Ukraine war: Zelensky accuses Russian troops of committing war crimes in Kherson

Ukrainian soldiers remove Russian posters in Kherson (AP)
Ukrainian soldiers remove Russian posters in Kherson (AP)

Ukraine’s president has accused Russian soldiers of committing war crimes in Kherson, which has been liberated by the Ukrainian army.

In his nightly address, Volodymyr Zelensky said investigators “already documented more than 400 Russian war crimes”.

He said: “Bodies of dead civilians and servicemen have been found. The Russian army left behind the same savagery it did in other regions of the country it entered.”

Russia has previously denied similar accusations.

Utility companies in the southern Kherson region were working to restore critical infrastructure damaged and mined by fleeing Russian forces, with most homes in the southern Ukrainian city still without electricity and water, regional officials said.

Ukrainian troops arrived in the centre of Kherson on Friday after Russia abandoned the only regional capital it had captured since the invasion, in what UK officials called a significant reputational blow to Russia.

Crowds of jubilant residents gathered in Kherson’s main square to celebrate even as they surveyed the damage caused by Russian troops.

A Kherson resident kisses a Ukrainian soldier in central Kherson, Ukraine (AP)
A Kherson resident kisses a Ukrainian soldier in central Kherson, Ukraine (AP)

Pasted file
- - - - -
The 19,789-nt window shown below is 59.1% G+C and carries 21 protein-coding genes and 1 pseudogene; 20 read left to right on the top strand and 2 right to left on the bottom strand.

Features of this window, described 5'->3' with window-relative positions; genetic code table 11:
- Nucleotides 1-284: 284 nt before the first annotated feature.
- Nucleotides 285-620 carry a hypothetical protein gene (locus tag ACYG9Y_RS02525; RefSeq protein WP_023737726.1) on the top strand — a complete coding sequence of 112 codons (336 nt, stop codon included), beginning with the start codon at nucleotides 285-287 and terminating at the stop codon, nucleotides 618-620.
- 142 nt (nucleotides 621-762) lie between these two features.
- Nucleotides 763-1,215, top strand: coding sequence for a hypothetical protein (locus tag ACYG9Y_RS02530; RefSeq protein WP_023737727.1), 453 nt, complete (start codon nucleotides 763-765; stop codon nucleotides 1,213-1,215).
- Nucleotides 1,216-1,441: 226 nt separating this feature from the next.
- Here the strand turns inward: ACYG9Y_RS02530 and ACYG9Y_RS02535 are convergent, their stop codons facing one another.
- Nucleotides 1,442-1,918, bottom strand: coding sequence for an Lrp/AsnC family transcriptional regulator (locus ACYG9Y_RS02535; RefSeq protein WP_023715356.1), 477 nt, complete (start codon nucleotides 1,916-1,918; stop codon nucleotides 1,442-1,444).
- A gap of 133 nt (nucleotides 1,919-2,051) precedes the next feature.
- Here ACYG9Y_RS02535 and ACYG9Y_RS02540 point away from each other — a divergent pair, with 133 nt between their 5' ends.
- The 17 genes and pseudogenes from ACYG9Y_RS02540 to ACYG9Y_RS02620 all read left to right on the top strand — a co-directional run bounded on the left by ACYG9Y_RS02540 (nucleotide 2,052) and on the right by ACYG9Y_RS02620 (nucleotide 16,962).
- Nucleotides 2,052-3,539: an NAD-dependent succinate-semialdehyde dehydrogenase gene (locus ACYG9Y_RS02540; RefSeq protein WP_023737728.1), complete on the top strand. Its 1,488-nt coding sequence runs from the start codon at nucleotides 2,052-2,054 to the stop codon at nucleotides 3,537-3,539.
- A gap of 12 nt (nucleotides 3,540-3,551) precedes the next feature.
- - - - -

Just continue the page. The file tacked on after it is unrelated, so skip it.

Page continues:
The crowds tried to catch mobile phone signals from Starlink ground stations carried on Ukrainian military vehicles.

“We are happy now, but all of us are afraid of the bombing from the left bank," said Yana Smyrnova, 35, a singer, referring to Russian guns on the east side of the Dnipro River that runs close to the city.

Ms Smyrnova said she and her friends had to get water from the river for bathing and flushing their toilets, and only a few residents were lucky enough to have generators that power pumps to get water from wells.

The governor of Kherson region, Yaroslav Yanushevych, said the authorities had decided to maintain a curfew from 5pm to 8am as a security measure.

Local authorities also said most of the city lacked electricity or water and that the humanitarian situation remained "very difficult".

Some of those celebrating said the difficulties paled compared with the joy of seeing Ukrainian troops entering the city.

"When we saw our army, all of the problems with water and electricity disappeared,” Yana Shaposhnikova, 36, a clothing designer told Reuters.

“The explosions are not so scary. Our boys and girls (troops) are here. So it’s not so scary."

Officials reported some early progress in restoring normality to the city.

Zelenskiy’s adviser Kyrylo Tymoshenko said on Telegram that a mobile connection was already working in the city centre, while the head of Ukrainian state railways said train services to Kherson were expected to resume this week.

Residents said the Russians had pulled out gradually over the past two weeks, but their final departure became clear only when the first Ukrainian troops entered Kherson on Thursday.

"It was a gradual thing," said Alexii Sandakov, 44, a videographer.

“First their special police went. Then the ordinary police and their administration. Then you started seeing fewer soldiers in the supermarkets and then their military vehicles driving away."